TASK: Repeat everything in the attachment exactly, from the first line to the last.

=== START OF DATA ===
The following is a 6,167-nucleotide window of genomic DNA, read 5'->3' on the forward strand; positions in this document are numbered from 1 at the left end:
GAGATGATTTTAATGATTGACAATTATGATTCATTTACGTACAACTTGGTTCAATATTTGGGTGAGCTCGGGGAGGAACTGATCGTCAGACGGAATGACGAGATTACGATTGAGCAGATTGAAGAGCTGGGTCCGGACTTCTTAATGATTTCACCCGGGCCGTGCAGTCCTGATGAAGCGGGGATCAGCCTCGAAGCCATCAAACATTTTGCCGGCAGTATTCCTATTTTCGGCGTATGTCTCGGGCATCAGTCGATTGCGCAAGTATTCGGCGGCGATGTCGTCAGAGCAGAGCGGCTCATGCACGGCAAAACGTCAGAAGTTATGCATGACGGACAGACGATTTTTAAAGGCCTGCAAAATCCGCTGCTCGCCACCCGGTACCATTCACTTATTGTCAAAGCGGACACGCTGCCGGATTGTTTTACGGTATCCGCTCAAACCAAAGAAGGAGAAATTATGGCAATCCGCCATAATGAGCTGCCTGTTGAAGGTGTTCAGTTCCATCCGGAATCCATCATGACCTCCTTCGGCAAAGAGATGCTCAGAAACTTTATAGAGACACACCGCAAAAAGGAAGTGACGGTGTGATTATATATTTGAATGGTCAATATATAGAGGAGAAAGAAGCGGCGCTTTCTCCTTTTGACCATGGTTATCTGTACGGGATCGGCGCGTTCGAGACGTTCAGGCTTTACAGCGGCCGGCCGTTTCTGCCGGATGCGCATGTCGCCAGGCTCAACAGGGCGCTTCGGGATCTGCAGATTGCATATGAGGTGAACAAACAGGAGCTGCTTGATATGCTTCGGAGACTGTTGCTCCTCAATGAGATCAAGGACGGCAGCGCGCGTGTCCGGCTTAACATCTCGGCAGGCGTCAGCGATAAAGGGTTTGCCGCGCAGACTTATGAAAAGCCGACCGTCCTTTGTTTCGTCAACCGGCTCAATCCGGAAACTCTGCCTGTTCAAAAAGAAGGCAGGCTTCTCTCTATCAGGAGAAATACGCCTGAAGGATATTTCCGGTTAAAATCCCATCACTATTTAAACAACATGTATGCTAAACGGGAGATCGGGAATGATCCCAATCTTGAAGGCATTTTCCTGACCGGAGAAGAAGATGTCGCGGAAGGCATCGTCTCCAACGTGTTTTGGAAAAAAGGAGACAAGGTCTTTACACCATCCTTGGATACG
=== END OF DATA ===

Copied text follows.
The following is a 6,167-nucleotide window of genomic DNA, read 5'->3' on the forward strand; positions in this document are numbered from 1 at the left end:
GAGATGATTTTAATGATTGACAATTATGATTCATTTACGTACAACTTGGTTCAATATTTGGGTGAGCTCGGGGAGGAACTGATCGTCAGACGGAATGACGAGATTACGATTGAGCAGATTGAAGAGCTGGGTCCGGACTTCTTAATGATTTCACCCGGGCCGTGCAGTCCTGATGAAGCGGGGATCAGCCTCGAAGCCATCAAACATTTTGCCGGCAGTATTCCTATTTTCGGCGTATGTCTCGGGCATCAGTCGATTGCGCAAGTATTCGGCGGCGATGTCGTCAGAGCAGAGCGGCTCATGCACGGCAAAACGTCAGAAGTTATGCATGACGGACAGACGATTTTTAAAGGCCTGCAAAATCCGCTGCTCGCCACCCGGTACCATTCACTTATTGTCAAAGCGGACACGCTGCCGGATTGTTTTACGGTATCCGCTCAAACCAAAGAAGGAGAAATTATGGCAATCCGCCATAATGAGCTGCCTGTTGAAGGTGTTCAGTTCCATCCGGAATCCATCATGACCTCCTTCGGCAAAGAGATGCTCAGAAACTTTATAGAGACACACCGCAAAAAGGAAGTGACGGTGTGATTATATATTTGAATGGTCAATATATAGAGGAGAAAGAAGCGGCGCTTTCTCCTTTTGACCATGGTTATCTGTACGGGATCGGCGCGTTCGAGACGTTCAGGCTTTACAGCGGCCGGCCGTTTCTGCCGGATGCGCATGTCGCCAGGCTCAACAGGGCGCTTCGGGATCTGCAGATTGCATATGAGGTGAACAAACAGGAGCTGCTTGATATGCTTCGGAGACTGTTGCTCCTCAATGAGATCAAGGACGGCAGCGCGCGTGTCCGGCTTAACATCTCGGCAGGCGTCAGCGATAAAGGGTTTGCCGCGCAGACTTATGAAAAGCCGACCGTCCTTTGTTTCGTCAACCGGCTCAATCCGGAAACTCTGCCTGTTCAAAAAGAAGGCAGGCTTCTCTCTATCAGGAGAAATACGCCTGAAGGATATTTCCGGTTAAAATCCCATCACTATTTAAACAACATGTATGCTAAACGGGAGATCGGGAATGATCCCAATCTTGAAGGCATTTTCCTGACCGGAGAAGAAGATGTCGCGGAAGGCATCGTCTCCAACGTGTTTTGGAAAAAAGGAGACAAGGTCTTTACACCATCCTTGGATACG